Hot Test Results (~45°C Ambient)

Despite its small proportions and significant thermal losses, the energy conversion efficiency of the FSP Dagger Pro 850W PSU does not degrade significantly across most of the load range when it operates in a high-temperature environment. The average efficiency reduction is less than 1.1%. However, there is a very significant degradation when the load is greater than 750 Watts which reaches up to 3.6% at maximum capacity, suggesting high thermal stress.

Despite the high ambient temperature, the 92 mm cooling fan started only a little bit sooner while the Dagger Pro was operating inside our hotbox. Noise levels initially are low but the speed of the fan climbs up quickly as the load increases, reaching clearly audible figures when the load is less than 300 Watts. Ultimately, the fan reaches and maintains its maximum speed, producing noise that would trouble even the most tolerant of users.

The small proportions and significant thermal losses of the Dagger Pro, combined with the low-profile 92 mm fan, result in very high internal temperatures when the ambient temperature is very high. Once the load is greater than 600 Watts, the fan and the heatsinks seem no longer able to cope with the thermal load and the temperature begins rising sharply and well over 100 °C. We also failed to trigger an over temperature protection (OTP) shutdown, meaning that FSP’s engineers probably have the limit set exceedingly high.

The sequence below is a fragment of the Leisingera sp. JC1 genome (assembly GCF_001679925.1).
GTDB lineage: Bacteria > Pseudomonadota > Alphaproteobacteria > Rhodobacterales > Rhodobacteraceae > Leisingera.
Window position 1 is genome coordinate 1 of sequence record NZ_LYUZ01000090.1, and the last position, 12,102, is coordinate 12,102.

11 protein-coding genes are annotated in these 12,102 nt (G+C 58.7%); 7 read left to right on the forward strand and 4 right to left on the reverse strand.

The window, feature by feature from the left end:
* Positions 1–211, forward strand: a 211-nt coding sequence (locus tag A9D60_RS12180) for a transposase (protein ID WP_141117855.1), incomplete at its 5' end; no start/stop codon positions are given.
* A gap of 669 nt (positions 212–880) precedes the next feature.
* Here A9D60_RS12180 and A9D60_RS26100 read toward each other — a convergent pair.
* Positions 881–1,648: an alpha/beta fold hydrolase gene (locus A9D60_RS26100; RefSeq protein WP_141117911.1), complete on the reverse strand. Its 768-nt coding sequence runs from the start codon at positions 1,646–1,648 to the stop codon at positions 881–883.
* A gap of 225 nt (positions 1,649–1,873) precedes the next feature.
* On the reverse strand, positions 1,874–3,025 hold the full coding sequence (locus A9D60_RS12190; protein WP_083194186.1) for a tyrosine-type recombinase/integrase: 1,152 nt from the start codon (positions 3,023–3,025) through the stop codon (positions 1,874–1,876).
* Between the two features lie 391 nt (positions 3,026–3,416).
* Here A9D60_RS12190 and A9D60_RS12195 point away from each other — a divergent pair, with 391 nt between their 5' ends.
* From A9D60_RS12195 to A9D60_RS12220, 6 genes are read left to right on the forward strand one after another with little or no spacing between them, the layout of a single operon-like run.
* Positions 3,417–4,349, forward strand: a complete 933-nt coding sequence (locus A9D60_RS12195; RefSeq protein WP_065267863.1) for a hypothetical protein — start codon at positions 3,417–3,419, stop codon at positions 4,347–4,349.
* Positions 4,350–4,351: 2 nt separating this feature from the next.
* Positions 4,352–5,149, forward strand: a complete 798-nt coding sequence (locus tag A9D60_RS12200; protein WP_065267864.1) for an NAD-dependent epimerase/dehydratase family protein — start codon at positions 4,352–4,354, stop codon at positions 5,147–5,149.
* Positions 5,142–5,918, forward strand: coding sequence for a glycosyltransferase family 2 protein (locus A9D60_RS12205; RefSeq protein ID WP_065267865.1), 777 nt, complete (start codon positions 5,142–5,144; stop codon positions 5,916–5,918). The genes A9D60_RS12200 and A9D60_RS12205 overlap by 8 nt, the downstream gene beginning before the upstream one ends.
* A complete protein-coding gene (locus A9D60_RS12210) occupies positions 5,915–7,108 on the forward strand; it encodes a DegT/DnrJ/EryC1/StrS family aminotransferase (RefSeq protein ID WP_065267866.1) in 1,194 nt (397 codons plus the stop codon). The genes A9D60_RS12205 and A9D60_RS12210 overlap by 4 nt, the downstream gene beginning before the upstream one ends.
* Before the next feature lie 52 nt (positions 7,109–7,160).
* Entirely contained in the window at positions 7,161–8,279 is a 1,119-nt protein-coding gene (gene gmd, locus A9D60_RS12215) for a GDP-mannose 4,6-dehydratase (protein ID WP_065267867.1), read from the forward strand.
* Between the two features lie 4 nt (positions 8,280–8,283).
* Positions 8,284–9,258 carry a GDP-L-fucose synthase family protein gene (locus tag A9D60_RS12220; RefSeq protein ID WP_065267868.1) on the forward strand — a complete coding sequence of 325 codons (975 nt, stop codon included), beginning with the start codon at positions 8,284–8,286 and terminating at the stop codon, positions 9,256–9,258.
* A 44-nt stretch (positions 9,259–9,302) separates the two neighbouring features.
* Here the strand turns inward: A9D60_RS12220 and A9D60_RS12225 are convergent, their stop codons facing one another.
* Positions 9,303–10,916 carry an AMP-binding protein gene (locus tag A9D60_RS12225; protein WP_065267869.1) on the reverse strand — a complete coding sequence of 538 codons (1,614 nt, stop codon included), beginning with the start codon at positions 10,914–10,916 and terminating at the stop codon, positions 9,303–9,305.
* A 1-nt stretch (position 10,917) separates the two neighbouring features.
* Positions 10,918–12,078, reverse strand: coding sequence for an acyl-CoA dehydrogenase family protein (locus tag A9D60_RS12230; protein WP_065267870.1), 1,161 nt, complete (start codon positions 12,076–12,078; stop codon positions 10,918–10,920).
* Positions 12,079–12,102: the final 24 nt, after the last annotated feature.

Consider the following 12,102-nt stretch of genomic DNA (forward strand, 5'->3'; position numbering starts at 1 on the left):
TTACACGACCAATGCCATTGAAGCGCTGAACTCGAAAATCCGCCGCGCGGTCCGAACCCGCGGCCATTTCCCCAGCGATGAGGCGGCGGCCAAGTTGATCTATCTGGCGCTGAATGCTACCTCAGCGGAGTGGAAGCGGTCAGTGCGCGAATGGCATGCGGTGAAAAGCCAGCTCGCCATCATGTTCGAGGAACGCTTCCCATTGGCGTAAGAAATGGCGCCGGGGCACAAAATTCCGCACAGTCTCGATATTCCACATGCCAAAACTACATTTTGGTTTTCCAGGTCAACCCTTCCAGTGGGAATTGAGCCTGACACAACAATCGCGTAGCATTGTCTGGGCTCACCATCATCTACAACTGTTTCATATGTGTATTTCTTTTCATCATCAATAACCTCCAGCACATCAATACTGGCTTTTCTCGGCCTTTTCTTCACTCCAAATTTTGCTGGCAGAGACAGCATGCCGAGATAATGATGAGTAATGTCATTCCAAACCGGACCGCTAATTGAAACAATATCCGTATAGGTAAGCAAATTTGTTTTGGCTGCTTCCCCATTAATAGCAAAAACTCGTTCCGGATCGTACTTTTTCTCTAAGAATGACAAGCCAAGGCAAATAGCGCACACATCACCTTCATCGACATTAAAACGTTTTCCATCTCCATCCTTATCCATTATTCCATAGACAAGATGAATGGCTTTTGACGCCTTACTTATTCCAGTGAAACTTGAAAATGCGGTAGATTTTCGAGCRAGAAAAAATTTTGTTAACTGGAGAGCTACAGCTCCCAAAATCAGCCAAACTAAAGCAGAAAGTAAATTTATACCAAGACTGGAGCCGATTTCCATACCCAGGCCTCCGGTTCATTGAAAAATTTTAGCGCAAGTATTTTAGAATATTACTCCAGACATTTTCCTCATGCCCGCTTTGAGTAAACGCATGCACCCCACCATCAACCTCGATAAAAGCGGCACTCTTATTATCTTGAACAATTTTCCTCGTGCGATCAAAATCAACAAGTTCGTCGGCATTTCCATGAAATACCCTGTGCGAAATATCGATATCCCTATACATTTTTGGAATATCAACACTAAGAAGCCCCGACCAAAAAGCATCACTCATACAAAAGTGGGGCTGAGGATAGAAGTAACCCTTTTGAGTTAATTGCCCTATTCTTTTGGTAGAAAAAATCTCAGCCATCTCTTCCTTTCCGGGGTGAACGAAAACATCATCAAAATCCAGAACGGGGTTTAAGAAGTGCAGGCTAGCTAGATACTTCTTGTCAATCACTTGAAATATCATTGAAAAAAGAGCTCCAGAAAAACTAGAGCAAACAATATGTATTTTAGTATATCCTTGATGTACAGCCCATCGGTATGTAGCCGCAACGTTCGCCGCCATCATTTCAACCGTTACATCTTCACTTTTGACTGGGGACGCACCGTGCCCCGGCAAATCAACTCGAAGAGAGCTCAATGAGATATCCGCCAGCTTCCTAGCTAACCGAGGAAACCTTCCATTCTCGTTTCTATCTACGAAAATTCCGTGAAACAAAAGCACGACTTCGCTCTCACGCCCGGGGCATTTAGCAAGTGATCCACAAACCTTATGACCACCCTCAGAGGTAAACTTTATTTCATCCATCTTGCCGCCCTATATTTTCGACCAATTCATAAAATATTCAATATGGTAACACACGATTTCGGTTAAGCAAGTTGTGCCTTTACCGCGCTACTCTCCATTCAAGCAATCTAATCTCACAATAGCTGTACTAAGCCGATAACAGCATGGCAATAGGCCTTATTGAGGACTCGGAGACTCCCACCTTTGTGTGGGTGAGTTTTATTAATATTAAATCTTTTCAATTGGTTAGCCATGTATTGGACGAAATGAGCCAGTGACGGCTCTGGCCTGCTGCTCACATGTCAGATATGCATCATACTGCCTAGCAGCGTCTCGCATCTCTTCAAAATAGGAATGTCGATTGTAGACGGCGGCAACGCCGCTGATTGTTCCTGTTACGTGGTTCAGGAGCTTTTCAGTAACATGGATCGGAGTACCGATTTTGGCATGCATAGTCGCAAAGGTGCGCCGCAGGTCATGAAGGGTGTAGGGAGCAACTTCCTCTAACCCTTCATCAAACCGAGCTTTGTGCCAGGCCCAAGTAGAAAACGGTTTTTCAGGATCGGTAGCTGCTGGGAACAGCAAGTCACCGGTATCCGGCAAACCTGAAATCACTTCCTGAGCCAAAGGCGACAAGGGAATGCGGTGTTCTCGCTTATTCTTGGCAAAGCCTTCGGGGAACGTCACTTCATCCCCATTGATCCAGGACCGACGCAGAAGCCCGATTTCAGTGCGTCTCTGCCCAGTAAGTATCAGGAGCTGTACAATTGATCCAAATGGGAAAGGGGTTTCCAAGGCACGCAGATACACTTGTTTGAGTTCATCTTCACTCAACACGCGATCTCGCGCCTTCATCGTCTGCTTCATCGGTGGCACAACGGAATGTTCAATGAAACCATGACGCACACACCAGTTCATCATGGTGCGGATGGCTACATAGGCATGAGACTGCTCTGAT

Cold Test Results (~25°C Ambient) Power Supply Quality & Conclusion
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  • Oxford Guy - Friday, September 16, 2022 - link

    Small form factors and high wattage are generally mutually exclusive, unless you have impaired hearing and no tinnitus.

    'The use of a low-profile 92 mm fan inside such a compact unit with significant thermal losses did have the expected side effect of high audible sound pressure levels.

    Once the fan starts, it quickly becomes clearly audible, with the noise staying within relatively comfortable boundaries up to about 500 Watts.'

    So, maybe these companies should start calling these units 500W models rather than 850.
  • meacupla - Sunday, September 18, 2022 - link

    The only reason to get an 850W for SFX PSUs, is so that the PC won't crash when an RTX 3080Ti, or something as power hungry, causes a massive transient spike.
    You could probably get away with a 750W ATX PSU, but SFX PSUs are known for not handling transient spikes as well as ATX.
  • Harry_Wild - Monday, September 26, 2022 - link

    Looking for a rectangle shape for my Lenovo Workstation SFF desktop! 850W would be great! $170.00 …sold!
  • shamaizas - Saturday, October 15, 2022 - link

  • shamaizas - Saturday, October 15, 2022 - link

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